So, the US can learn from the world that reduced auto use incentives are needed, and can get there with its home-grown tool.  Federal policy should require employers with more than 20 employees in medium and larger cities to use Section 132(f), i.e., allow employees to pay transit fares using pre-tax ssalary.  This would go far in offsetting free parking and other auto incentives that are widespread in the US.  This solution requires no invention or draconian policy.  The San Francisco experience shows employers won’t oppose this idea, because there is no cost to them (in fact, small tax savings) and considerable benefit to employees. 

                                         

                                        Richard L. Oram – Richard@...

                                        Fund for the Environment and Urban Life

                                        (The Oram Foundation, Inc.)




                                         

                                         

                                      • Message from The Netherlands
                                        Message from The Netherlands Subject: Learning from different choices for sustainable mobility design Conference, Showcasing The Netherlands and Design Battle:
                                        Message 19 of 29 , Jan 25, 2009

                                          Message from The Netherlands

                                          Subject: Learning from different choices for sustainable mobility design

                                          Conference, Showcasing The Netherlands and Design Battle: learning from different choices for sustainable mobility design New York / Amsterdam 

                                          • Amsterdam July            15 - 17, 2009
                                          • New York    September 11 - 13, 2009

                                           

                                          We invite people from companies, organizations, schools in New York (USA) and Amsterdam (The Netherlands) to participate in a Battle, Designing for sustainable mobility at the access / entry to and from Governor’s Island New York, facilitating sustainable modes of transport: walking, cycling, roller blading, jogging etc. The ‘Hudson 400 Design Battle’ event will be developed and will take place during a three day event in New York towards the end end of September 2009. On day 1 of the battle a number of teams will visit the places that require design; they will receive their instructions. Then they will develop their project in 1 1/2 day; audiences will be present and will be asked to comment. On day 3 the teams will publicly present their findings for a jury and after deliberations the jury will give their decision, specifically focussing on the developed solutions and the choices made. If the solutions will be implemented depends on decision makers in New York.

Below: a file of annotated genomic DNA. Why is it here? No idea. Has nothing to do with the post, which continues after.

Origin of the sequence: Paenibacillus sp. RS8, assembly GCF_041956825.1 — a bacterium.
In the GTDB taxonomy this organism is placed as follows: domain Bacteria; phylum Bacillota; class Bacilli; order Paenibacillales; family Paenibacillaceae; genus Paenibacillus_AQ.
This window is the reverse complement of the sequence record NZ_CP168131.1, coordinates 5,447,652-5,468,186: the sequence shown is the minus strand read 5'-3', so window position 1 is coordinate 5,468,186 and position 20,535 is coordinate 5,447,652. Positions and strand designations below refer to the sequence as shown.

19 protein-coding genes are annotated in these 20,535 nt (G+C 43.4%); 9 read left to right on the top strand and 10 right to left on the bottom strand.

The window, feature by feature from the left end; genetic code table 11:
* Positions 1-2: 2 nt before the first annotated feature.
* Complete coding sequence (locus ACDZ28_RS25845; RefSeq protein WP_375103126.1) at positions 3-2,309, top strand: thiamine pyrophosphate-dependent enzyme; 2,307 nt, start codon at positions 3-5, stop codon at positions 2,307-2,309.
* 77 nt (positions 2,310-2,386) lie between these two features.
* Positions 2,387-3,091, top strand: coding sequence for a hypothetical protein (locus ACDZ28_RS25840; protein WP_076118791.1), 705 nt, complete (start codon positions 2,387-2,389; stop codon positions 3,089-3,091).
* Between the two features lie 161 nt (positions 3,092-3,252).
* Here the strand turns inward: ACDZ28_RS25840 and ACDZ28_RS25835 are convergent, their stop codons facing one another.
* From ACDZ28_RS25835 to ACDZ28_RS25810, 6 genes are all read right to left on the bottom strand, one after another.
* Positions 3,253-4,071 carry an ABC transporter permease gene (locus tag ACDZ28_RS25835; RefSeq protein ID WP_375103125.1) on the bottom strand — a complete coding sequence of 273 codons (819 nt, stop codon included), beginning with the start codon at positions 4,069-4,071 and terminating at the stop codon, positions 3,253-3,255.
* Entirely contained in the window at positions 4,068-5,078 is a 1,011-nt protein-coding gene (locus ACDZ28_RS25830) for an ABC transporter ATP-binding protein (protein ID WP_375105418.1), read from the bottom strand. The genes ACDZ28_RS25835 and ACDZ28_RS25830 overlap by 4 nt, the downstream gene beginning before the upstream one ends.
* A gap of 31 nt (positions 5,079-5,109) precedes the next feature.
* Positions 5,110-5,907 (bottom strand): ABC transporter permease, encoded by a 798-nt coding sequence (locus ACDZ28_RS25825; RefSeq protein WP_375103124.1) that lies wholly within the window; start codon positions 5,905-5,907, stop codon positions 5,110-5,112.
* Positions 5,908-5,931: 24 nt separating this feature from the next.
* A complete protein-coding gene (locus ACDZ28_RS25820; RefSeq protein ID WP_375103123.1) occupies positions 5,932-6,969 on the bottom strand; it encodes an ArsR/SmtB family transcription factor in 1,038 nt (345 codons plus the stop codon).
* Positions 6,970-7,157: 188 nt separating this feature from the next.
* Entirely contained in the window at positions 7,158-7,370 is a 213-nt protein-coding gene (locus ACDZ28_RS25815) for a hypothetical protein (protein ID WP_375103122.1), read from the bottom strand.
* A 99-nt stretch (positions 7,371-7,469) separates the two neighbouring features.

The event in New York will be prepared during a one day -invitation only - Conference in Amsterdam on July 17, 2009- with prominent speakers and workshops - focussing on defining the curriculum for the ‘Amsterdam International Academy on Sustainable Mobility’. Also the ‘rules of engagement’ for the Design Battle will be discussed. The Amsterdam conference will be preceded by: ' Showcasing The Netherlands', a  hands on experience, during two days of  technical tours in and around Amsterdam.

                                          Pascal van den Noort  operations@...   

                                          Executive Director Velo Mondial, operations@... 

                                          Amsterdam, The Netherlands



                                           

                                        • Message from Canada
                                          Message from Canada Subject: It s all about choice. It has taken a century of building almost exclusively for the car to get us to our current dilemma. It
                                          Message 20 of 29 , Jan 25, 2009

                                            Message from Canada\

                                             

                                            Subject:  It’s all about choice.

                                             

                                            It has taken a century of building almost exclusively for the car to get us to our current dilemma.  It will take some considerable time to achieve long-term solutions.  Ultimately, they can only be found in the way we build our cities.  We will have to establish virtuous cycles to offset the vicious ones, where success leads to more success. 

                                             

                                            There is no single solution.  Top-down planning can never be comprehensive enough or flexible enough.  Give people enough transportation options and they can by and large work out their own solutions.  That in turn is dependent on the design and integration of land-use and transportation choices.